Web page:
What Can You Learn From a 12-Year-Old? Quite a Lot Actually.

6 Life-Lessons From A Ventriloquist

I’m not a big fan of TV shows like “The Voice” or “The World of Dance” (I’m sorry to all of you who are) but I have become a fan of one in particular.

Actually, I’ve never seen the show, at least not on TV but I have seen enough clips to become interested. I’ve seen excerpts from “America’s Got Talent” and some of the performers are quite incredible. Most recently I came across a 12-year-old named Darci Lynne. If you haven’t seen her yet, you can check out her audition here…

Darci Lynne on America’s Got Talent

I’ve watched this audition a few times now and I’m impressed with so many things about Darci and I think we can all learn some valuable lessons from her too. Here are some of my takeaways…

Our Struggles Can Be a Point of Contribution

Darci admitted to being extremely shy and struggled to make eye contact with others. But instead of resigning herself to being “that way” she took action. She asked for a puppet and got to work. Her struggle became motivation for change but also for impact. If Darci gave in to her shyness the world would never know her and she would have missed out on the impact she is now having.

Is your deepest pain a current struggle or a past experience you just can’t shake? Is it something that defines you (according to you). What difference would it make if you saw your pain or deepest wound as an opportunity? What have you learned from it and how can it help someone else?

“The place of our deepest pain, can be the point of our greatest contribution”

Success Takes Time & Commitment

The judges were impressed with how far Darci had come in two years of practice. It does seem like a short time to hone her skills, but it still was significant. She actually had spent almost 20% of her life to ventriloquism. That’s a huge chunk of her 12 years. I wonder how many of us have committed 20% of our lives to something important to us?

What do you think would happen if have if you gave 20% of your life to something important to you? Or even 10 or 5? What kind of positive changes could you make…to your health, your closest relationships, your career, your hidden talent or your secret dream? Do you think it might make a difference in someone’s else’s life?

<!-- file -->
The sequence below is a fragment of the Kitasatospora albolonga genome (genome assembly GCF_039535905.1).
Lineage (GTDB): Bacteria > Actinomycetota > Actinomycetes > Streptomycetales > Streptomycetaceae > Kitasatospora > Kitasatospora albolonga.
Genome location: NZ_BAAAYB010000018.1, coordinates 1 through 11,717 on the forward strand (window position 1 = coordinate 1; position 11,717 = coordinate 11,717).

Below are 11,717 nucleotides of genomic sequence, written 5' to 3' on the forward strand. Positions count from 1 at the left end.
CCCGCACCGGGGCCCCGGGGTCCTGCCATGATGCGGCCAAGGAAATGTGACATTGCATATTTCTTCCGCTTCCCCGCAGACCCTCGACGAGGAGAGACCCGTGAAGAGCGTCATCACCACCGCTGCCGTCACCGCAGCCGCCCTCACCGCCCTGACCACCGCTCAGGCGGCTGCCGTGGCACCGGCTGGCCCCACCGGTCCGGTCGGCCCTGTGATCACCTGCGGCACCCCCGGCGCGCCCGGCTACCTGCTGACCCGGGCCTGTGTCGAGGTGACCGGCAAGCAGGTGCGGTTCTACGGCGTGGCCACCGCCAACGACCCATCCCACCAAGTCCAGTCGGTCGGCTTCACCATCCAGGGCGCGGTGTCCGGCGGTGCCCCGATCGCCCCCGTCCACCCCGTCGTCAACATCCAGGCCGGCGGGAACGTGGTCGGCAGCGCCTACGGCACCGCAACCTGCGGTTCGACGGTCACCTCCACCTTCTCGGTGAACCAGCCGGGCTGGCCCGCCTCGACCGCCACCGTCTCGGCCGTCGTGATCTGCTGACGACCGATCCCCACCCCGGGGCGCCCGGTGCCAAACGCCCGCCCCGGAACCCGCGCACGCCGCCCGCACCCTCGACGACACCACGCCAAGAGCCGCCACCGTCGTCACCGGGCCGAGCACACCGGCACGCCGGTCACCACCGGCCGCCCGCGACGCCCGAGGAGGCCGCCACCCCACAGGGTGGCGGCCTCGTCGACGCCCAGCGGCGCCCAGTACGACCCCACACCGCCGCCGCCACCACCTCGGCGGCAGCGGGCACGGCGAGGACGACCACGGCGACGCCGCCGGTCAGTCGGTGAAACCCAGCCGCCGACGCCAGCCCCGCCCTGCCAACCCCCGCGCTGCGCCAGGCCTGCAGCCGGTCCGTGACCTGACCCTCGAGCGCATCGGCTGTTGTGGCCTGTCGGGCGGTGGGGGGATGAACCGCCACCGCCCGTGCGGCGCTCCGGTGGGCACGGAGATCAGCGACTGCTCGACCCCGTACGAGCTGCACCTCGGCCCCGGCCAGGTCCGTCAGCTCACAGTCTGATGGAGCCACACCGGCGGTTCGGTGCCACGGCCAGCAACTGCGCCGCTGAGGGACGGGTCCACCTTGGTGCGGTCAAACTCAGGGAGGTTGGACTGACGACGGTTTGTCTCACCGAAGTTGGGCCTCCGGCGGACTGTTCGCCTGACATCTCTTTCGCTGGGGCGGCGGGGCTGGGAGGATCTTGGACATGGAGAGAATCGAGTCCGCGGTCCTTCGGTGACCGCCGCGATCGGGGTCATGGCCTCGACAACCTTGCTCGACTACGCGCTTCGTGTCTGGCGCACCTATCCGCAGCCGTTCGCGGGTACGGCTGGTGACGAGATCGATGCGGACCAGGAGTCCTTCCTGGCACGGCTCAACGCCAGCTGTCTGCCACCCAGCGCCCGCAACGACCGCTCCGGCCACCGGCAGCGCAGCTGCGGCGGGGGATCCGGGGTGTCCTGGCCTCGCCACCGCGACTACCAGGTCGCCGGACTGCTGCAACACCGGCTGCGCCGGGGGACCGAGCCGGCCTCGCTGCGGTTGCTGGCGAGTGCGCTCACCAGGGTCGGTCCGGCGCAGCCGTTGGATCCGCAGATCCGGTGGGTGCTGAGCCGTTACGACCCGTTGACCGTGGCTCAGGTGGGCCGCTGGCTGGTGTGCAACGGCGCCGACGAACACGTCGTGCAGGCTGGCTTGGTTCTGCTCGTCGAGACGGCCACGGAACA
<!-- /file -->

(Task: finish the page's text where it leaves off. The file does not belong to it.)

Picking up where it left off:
“Successful people and unsuccessful people do not vary greatly in their abilities, but in their desire to reach their potential.” John Maxwell

When Something “Clicks” Respond

Darci saw a ventriloquist at her church and “something clicked”. Have you ever experienced a moment like that? That “aha moment” when your interest and focus went in a particular direction. Maybe a spiritual awakening of sorts? Has God lead you, spoke to you or encouraged you (maybe by using others to do so) to do something specifically?

I think for many, the tendency is to think about all the reasons we can’t do something or why it won’t work rather than to embrace the challenge and take the next steps to making it happen.

The Bible tells us God has things  for us to do…do you know what they are? What’s stopping you from doing them?

Our Greatest Accomplishments Are On the Other Side of Fear

Fear is without a doubt one of the most debilitating emotions we experience. It can keep us from so many things. But in my experience, fear is not an indicator to avoid something but the motivation to do it.

If you knew you couldn’t fail, what would you do that you’re not doing now?

Humility Is Attractive

For me, the most enjoyable auditions on America’s Got Talent (or Britain’s Got Talent) are the people who don’t even know how good they are. They may perform with the hopes of being accepted and affirmed but they do so with humility.

No one really likes a cocky, arrogant person do they? I think this type of attitude can sabotage so many areas of our lives.

But Darci seems like such a sweet girl who had no idea the response she would garner that night. It made her performance all the more inspiring and compelling and you just couldn’t help but celebrate what she did.

“Do nothing out of selfish ambition or vain conceit. Rather, in humility value others above yourself.” Phil 2:3

We All Need a Support System

Darci didn’t get to the stage and eventually the “live show” alone…she had a lot of support. Her parents purchased the puppet, the family encouraged her and they were there back stage and in the crowd rooting for her. Who do you think was more nervous?

We are not designed to do life alone. Whether single, married, a student or grandparent, we were made for relationships that provide love, encouragement, direction, accountability and strength and they give us opportunity to do the same in return.

Who in your life could use some encouragement? What are the opportunities right around you?

I’ll keep watching clips from America’s Got Talent but I won’t soon forget Darci…and all she has taught us.

Feeling stuck? Not sure what to do next? Your life not where you want it to be? Life coaching can help. Contact me to arrange a free 45-minute discovery call. Let’s talk.

 

How To Move Forward When Life Goes Sideways (Part 2)